It’s Super Bowl Sunday and besides the game, another story is the plethora of Super Bowl commercials.

Yes, kickoff is hours from now, and the advertisement I’m excoriating will air on only on Fox 32 Chicago, but I’m confident that by 9pm Central Time, Mini Abe’s Spontaneous Somewhat Super Premiere, produced by the tourism office of the Illinois Department of Commerce, will be the worst commercial I’ll see.

It ends with Mini Abe, a plastic version of Illinois icon Abraham Lincoln, getting crushed by a football.

Taxpayers shelled out $127,500 for this ad.

Look out below:

What the heck was that?

Well, I’ll try to explain.

Today’s ad is a reworking of Mini Abe’s Spontaneous Fall. It was creepy then and it is creepy now.

illinois route 66
Where is Abe?

And it’s an ineffective messenger for Illinois tourism sites–the only locations I could identify in the commercial were the Willis (Sears) Tower, Pontiac and Route 66, the Chicagoland Speedway, and (I think) the Mississippi River.

But if I wanted to ride on a Zip Line with Mini Abe, where in Illinois would I do that? Mini Abe doesn’t say.

Things are not well in the Land of Lincoln.

Illinois taxpayers are burdened by $7 billion in unpaid bills and over $100 billion in pension debt. I wonder if Fox 32 demanded that $127,500 up front?

And to those people who’ll say, ‘well, the commercial only costs a bit more than $100,000,’ I offer this retort, a paraphrase of a famous comment possibly made by Everett Dirksen, Illinois’ greatest senator:

A hundred thousand dollars here, and a hundred thousand dollars there, and pretty soon we’re talking real money.

Besides corruption, Illinois government is good at only one other thing–wasting money.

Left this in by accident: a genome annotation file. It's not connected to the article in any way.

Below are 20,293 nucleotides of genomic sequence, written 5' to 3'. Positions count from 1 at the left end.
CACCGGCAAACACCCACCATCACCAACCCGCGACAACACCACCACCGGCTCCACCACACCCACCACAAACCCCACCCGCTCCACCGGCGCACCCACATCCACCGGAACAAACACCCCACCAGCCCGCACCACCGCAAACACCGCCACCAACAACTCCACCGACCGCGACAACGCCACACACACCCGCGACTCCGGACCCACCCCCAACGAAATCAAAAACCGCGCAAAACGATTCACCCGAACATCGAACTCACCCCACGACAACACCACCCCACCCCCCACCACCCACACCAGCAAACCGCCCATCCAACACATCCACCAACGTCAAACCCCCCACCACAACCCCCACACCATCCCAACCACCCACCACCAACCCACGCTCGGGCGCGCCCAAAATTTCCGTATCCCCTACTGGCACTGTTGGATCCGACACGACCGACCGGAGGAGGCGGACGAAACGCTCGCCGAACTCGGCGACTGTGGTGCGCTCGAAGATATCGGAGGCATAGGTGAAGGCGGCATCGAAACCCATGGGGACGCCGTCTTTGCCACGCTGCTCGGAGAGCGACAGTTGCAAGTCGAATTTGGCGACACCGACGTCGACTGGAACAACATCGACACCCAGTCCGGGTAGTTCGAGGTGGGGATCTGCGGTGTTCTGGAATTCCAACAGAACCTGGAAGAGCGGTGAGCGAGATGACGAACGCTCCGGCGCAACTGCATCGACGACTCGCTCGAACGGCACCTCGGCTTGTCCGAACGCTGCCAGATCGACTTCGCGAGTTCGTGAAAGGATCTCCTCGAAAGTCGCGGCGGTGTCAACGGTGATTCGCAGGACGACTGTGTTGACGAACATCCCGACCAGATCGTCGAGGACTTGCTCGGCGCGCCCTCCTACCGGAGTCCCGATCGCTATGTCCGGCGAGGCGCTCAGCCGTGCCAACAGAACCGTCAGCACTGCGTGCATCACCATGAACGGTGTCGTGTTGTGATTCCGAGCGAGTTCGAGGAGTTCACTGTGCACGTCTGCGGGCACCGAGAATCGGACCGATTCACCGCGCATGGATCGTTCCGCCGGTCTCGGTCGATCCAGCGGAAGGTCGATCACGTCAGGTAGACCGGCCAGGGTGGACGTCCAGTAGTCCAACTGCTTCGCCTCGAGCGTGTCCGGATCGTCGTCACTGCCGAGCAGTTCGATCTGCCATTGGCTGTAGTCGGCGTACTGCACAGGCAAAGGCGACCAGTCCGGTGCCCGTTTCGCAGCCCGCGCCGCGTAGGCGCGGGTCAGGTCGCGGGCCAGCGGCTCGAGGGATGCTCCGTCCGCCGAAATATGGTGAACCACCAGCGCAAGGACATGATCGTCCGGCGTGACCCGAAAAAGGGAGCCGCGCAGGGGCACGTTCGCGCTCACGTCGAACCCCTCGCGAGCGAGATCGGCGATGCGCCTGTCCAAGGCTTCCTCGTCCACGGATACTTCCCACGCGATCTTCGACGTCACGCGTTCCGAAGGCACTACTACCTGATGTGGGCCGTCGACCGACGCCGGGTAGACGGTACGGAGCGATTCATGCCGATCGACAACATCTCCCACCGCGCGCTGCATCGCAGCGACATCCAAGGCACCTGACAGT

As for Lincoln, first he gets shot, now he has to suffer from this Super Bowl indignity.

Update DTG:  Stacy McCain links.  I find myself wondering how connected this ad agency is.  FYI if you are a social conservative find out how to solve the AIDS crisis in a few easy steps and discover why the Dana Loesch & the Woody Allen Story are the same story.

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It’s a brand new week and month. The days of wine and roses and having the mortgage paid a full week before it’s due is over.

Instead we are once again starting a new short month and unfortunately while it has 2-3 less days than any other the Mortgage bill is the same as any other.

So once again we have a $345 weekly goal to secure the cost of the mortgage and the payday for DaMagnificent Seven.

That means I need 17 of you to kick in $20 this week to get our monthly goals started on the right track.

Be part of another year of success, Hit DaTipJar below.

Only 55 3/4 more subscribers @ at $20 a month are necessary to secure the cost of DaMagnificent Seven & my monthly mortgage on a permanent basis. If you think blogs like this willing to highlight the double standard of the Democrats & media online & on radio are worth it, please consider subscribing and suggesting a friend do so as well.



Yes, you’re adventurous, and yes, your bucket list includes driving the PanAmerican Highway, crossing Russia, and checking out the Angel Falls.

But you will do well to read the State Department’s travel alerts and warnings before you go travel abroad. Each country’s warning/alerts pages also link to additional information.

For instance, the Colombia travel warning starts by saying,

Security in Colombia has improved significantly in recent years, including in tourist and business travel destinations such as Bogota and Cartagena, but violence linked to narco-trafficking continues to affect some rural areas and parts of large cities.

Mexico’s travel warning has state-by-state details, and was updated on January 9. While the situation in some states is very dangerous, other areas are relatively safe.

The Venezuela travel warning is way more alarming, for good reason (since the country has the highest per-capita murder rate), and divides Caracas in yellow, orange, and red zones for all U.S. direct-hire personnel and their families assigned to U.S. Embassy in Caracas, who “are required to take an armored vehicle when traveling to/from Maiquetía Airport.” As a tourist (emphasis added),